We’re heading into fall, and now is the time to complete essential fall landscaping tasks to protect the investment in your landscape and ensure the health, safety and beauty of your commercial property.
We think of fall as the season when we put our landscapes to bed. Here are six must-do tasks that will contribute to the overall wellness of your landscape and its vitality come spring.
Aeration & Overseeding
Aeration is the process of removing cores of grass and soil to allow water, air and nutrients to reach plant roots. Aeration reduces thatch, a naturally occurring buildup of green matter where grass clippings and other organic materials collect on the surface. Aeration is a cultural practice designed to enhance soil and turf health, and we recommend aerating all Kentucky properties on an annual basis. The benefits of core aeration include: improving a lawn’s ability to absorb rainfall (therefore reducing stormwater runoff); and allowing organic material to seep into the soil to maximize absorption of essential nutrients.
Aeration gives your lawn breathing room and prepares the lawn for new growth.
Overseeding is a vital tool in keeping Kentucky fescue lawns looking their best. Why is overseeding necessary? Grass, like any plant, has a finite life span. Turf fescue is mostly a clumping grass, meaning it doesn’t spread by runners like bermuda grass will. The only way to get more fescue grass is through seed, and since continuously maintained turf isn’t allowed to flower and set seed the turf will eventually get thinner and thinner as the individual grass plants die. Unless, of course, the lawn is overseeded regularly to replenish with new fescue plants. When paired with aeration, we can rejuvenate turf areas impacted by weed pressure, drought, disease or foot-traffic, causing it to thin out.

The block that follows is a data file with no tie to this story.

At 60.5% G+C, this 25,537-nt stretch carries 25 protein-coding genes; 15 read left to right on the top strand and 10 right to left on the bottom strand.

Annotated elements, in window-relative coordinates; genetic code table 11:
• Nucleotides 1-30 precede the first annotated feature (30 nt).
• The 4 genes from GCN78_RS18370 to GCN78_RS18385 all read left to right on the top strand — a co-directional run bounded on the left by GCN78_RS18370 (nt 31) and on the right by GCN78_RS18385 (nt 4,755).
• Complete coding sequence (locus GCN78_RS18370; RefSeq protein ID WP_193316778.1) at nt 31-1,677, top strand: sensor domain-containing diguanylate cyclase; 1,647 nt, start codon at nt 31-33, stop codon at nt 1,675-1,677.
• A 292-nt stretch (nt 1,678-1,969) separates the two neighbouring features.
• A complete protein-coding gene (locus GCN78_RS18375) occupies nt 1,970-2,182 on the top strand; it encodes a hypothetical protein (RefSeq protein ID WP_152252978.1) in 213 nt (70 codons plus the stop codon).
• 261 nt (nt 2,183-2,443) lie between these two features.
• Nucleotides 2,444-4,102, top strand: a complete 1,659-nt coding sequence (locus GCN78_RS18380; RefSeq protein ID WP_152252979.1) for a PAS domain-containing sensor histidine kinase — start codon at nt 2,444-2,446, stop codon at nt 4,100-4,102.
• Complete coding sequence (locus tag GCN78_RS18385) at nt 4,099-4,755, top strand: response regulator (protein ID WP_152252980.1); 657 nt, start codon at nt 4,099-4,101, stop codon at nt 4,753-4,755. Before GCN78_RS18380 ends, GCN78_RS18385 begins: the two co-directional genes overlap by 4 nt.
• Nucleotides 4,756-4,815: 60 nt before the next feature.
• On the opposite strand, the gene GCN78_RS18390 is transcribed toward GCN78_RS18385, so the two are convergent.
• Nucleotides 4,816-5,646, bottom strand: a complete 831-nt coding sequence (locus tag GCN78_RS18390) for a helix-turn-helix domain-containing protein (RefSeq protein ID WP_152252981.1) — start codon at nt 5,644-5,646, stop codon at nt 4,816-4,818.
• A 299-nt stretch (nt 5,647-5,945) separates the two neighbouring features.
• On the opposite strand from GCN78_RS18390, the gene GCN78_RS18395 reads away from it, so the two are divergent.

The Last Month Of Mowing
Leaving grass clippings on turf is a great way to return organic matter and nitrogen to the soil. During the fall leaf removal season, the last couple of mows are performed with special mulching kits to chop up the leaves of trees to create nitrogen-rich organic matter - further adding to soil health. This organic matter delivers beneficial nutrients to soil and promotes future healthy turf development.
The final mow at the end of the growing season is important for minimizing the potential for disease to establish—particularly pink and gray snow mold. At the end of fall, the very last mow should bring turf down to 2 or 3 inches in height, depending on the turfgrass species. This shorter grass will prevent excessive moisture buildup in the turf stand and allow sunlight and air circulation to penetrate the lawn to minimize disease conditions.
Pruning & Removing Dead Limbs
The routine pruning of trees for safety, health and beauty is performed when trees are dormant. Cutting back diseased, dying or dead branches is important because these limbs can present a hazard to people and your property. Strong winds and heavy snow can cause compromised branches to break off—and this tearing can damage the tree itself. There is an art and science to proper pruning so the practice will benefit the tree.